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Music Graduate and Opera Star Has World at Her Feet

julia smith music graduate

This talented music graduate has told how studying at Liverpool Hope University helped her find her niche as an opera singer. 

And having already landed a host of lucrative roles, Julia Mariko Smith has now got the world at her feet. 

Before she arrived at Hope, Julia’s background was firmly popular musical theatre, and she’d never even thought about singing opera. 

But being embedded in Hope’s Creative Campus opened her up to new forms of music. 

And the 27-year-old soon realised she had a unique talent, ultimately finding her voice as a Soprano. 

After picking up a First Class degree in Music in 2016, Julia stayed at Hope to complete a Masters in Creative Practice. 

She’s now about to leave Manchester’s prestigious Royal Northern College of Music (RNCM).

And while the Covid-19 pandemic may have cancelled performances, it hasn’t dampened Julia’s ambitions. 

Julia, from Chester-le-Street, County Durham, explains; “This all began when I started at Hope. That’s when I actually discovered that I was able to sing in a classical way. 

“And that led me down the path towards opera. 

“I always remember at high school my drama teacher asking me what I wanted to be, and I could never really answer. 

“I think they expected me to say, ‘I want to be on the West End’, or ‘I want to sing popular music’.

“From a young age I knew I wanted to be on the stage. I’d grown up as part of a theatre group, which formed the basis of all my learning. 

“But the idea of being an opera singer didn’t even occur to me and I could never put my finger on what it was I really wanted to do.”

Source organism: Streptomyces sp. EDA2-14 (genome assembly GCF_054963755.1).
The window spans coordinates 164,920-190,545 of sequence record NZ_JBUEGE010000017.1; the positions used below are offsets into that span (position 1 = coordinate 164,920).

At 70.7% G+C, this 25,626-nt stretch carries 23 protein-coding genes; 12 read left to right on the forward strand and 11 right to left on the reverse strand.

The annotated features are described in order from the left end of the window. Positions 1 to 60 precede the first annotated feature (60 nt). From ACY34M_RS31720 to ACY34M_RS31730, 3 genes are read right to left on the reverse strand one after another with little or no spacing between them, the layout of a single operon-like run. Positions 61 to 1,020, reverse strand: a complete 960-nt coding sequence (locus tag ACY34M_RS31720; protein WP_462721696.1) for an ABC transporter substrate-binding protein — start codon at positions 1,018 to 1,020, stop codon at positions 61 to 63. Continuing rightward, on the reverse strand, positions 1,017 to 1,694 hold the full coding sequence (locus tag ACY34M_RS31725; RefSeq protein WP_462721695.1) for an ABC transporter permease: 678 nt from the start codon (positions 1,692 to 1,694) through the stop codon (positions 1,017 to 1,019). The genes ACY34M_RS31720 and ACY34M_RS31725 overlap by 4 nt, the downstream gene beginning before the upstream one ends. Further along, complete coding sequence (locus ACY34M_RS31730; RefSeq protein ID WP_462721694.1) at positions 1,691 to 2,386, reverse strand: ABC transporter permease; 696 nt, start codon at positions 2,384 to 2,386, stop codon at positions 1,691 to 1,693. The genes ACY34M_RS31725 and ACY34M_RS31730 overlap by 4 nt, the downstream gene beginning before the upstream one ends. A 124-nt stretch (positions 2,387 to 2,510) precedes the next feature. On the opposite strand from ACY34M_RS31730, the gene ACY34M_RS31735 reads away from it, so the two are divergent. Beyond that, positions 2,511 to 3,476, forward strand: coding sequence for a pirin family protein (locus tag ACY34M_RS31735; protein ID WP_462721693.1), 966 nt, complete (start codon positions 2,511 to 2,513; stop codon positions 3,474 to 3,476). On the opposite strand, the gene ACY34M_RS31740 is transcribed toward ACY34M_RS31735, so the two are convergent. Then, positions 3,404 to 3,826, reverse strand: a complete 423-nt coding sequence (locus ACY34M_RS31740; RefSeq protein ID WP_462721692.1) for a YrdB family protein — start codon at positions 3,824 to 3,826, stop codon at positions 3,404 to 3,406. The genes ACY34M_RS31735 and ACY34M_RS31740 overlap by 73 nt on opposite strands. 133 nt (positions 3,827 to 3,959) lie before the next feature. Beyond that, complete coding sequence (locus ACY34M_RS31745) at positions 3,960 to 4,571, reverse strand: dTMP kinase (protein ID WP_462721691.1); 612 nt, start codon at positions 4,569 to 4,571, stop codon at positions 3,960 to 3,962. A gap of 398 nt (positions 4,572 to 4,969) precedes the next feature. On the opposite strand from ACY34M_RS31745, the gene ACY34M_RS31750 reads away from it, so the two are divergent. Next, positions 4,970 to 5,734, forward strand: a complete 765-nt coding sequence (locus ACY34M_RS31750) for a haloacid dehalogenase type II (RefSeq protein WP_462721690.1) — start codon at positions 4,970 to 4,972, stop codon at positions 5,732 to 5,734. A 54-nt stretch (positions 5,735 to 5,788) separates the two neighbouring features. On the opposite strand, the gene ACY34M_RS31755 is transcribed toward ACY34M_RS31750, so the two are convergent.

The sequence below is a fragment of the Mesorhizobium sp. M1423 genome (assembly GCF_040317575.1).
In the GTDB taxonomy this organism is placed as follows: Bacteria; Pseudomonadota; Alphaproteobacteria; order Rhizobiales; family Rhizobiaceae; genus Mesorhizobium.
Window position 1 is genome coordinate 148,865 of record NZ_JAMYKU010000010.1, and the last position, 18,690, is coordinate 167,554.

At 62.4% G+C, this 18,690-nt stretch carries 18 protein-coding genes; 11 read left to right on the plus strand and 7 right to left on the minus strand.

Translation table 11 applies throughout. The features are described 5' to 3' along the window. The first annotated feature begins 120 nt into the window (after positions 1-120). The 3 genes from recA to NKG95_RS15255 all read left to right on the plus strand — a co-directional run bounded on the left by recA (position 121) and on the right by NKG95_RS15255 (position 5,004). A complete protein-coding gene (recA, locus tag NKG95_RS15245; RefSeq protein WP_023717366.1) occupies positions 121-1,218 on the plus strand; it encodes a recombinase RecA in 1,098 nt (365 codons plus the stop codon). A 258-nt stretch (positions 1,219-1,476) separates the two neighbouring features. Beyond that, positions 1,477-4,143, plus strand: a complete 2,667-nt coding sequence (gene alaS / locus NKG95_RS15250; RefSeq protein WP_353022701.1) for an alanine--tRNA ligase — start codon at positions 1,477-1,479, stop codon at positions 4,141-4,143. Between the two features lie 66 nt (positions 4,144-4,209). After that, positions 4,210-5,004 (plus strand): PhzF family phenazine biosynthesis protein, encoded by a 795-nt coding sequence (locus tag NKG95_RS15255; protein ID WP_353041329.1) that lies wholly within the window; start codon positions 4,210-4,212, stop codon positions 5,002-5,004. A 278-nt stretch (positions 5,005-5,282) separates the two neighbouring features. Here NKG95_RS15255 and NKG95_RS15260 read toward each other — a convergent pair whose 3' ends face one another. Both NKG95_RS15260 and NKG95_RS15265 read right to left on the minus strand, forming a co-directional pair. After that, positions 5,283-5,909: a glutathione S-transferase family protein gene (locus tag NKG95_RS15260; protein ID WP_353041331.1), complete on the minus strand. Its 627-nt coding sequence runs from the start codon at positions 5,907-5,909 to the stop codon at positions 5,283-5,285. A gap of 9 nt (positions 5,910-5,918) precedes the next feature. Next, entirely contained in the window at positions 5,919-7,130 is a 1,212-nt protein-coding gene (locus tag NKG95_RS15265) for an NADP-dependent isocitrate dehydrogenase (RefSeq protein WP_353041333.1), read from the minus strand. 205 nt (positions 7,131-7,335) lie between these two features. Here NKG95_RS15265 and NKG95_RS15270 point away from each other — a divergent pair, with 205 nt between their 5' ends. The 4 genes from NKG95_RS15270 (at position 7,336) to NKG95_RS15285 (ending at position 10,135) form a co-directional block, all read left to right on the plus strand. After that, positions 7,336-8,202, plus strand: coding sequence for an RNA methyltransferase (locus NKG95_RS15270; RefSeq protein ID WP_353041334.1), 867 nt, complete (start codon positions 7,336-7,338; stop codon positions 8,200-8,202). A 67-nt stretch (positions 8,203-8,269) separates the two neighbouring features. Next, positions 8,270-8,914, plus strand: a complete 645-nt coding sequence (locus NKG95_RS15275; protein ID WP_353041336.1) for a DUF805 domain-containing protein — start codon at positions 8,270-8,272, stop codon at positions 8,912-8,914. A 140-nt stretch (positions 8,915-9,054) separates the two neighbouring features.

That all changed, however, when Julia started studying classically at Hope. 

She adds: “It all fell into place. I was like, ‘This is my niche! This is what I’m good at!’ My teachers at Hope saw that I had ‘something’ and pushed me in the right direction while giving me so much encouragement.”

julia smith music graduate opera

Despite her opera ambitions coming later in life, Julia’s is no stranger to classical music. 

Her mother is a classical pianist and Julia studied piano and flute growing up. 

She adds: “But I never really married these two things together until I went to University. It really was a case of, ‘Oh, I like this…’”

During her time in Liverpool Julia was part of Voices of Hope, a six part a capella group based at the University, even going on tour to the south of France as part of a charitable initiative. 

She reveals: “I was given various solo parts to perform throughout my time at Hope. And those opportunities saw me actually realising what I could do. 

“When it came to applying for the RNCM, I still wasn’t sure. 

“That was ‘big guns’ to me. It was daunting. But I had all these voices around me telling me I could do it, that I needed to get going, and it helped me to ultimately find my feet.”

After finishing her Master at Hope she had a short break from academic studies. 

But she joined the RNCM in 2018, studying for a Post Graduate Diploma in Musical Performance. 

And for the 2019-2020 term she remained at RNCM as part of an Associate Studentship, which while not an official qualification means she can pick and choose whichever  classes she wishes to enter. 

Julia says: “By pursuing the opera dream, I came to the conclusion that I’d rather earn less money doing something that I loved, than earn lots of money doing something I hate.”

Last year she appeared as Barbarina in Opera North’s production of The Marriage of Figaro and has performed various roles in the National Gilbert and Sullivan Opera Company.

She’s set to appear as Giulietta and Cleopatra in a ‘Pocket Opera’ version of Shakespeare in Love at Wexford Festival Opera later this year. 

And she’s also hoping to play the character Belinda in Dido and Aeneas at the Waterperry Opera Festival next year, after this year’s festival was cancelled. 

When it comes to dream roles, Julia hopes to one day play the title character in a production of Manon, a French opera, written by Jules Massenet in the late 1800s, which tells the story of young woman who must choose whether to live a life of luxury, or a life of true love. 

Julia adds: “To play Manon would be amazing - largely because I love singing in French.”

To find out more about studying music at Hope’s School of Creative and Performing Arts, head here



Published on 09/06/2020